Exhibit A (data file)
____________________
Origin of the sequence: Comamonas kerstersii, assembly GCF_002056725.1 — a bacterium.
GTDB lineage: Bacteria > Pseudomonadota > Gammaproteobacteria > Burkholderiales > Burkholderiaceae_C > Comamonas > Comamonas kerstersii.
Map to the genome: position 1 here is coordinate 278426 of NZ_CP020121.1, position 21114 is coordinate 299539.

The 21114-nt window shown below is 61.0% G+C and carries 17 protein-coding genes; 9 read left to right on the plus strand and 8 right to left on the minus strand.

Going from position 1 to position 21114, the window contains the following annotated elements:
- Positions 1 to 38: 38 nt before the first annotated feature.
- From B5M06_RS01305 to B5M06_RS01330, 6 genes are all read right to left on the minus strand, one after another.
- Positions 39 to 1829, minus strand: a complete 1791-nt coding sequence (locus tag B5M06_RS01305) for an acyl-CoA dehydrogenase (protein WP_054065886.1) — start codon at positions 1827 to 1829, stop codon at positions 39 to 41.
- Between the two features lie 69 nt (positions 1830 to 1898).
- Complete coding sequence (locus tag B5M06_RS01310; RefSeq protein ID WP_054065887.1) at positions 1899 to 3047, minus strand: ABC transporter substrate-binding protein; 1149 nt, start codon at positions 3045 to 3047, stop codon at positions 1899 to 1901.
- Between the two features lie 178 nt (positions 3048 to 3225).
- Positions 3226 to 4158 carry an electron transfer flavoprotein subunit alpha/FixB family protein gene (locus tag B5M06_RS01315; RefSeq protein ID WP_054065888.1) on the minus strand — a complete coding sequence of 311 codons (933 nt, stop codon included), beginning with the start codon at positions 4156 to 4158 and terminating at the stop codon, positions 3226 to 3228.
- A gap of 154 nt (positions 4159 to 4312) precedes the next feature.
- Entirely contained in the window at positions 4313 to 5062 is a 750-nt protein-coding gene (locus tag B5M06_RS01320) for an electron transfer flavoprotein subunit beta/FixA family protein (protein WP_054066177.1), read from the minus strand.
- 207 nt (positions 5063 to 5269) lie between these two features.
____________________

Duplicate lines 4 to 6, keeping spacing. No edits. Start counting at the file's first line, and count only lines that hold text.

The 21114-nt window shown below is 61.0% G+C and carries 17 protein-coding genes; 9 read left to right on the plus strand and 8 right to left on the minus strand.

Going from position 1 to position 21114, the window contains the following annotated elements:
- Positions 1 to 38: 38 nt before the first annotated feature.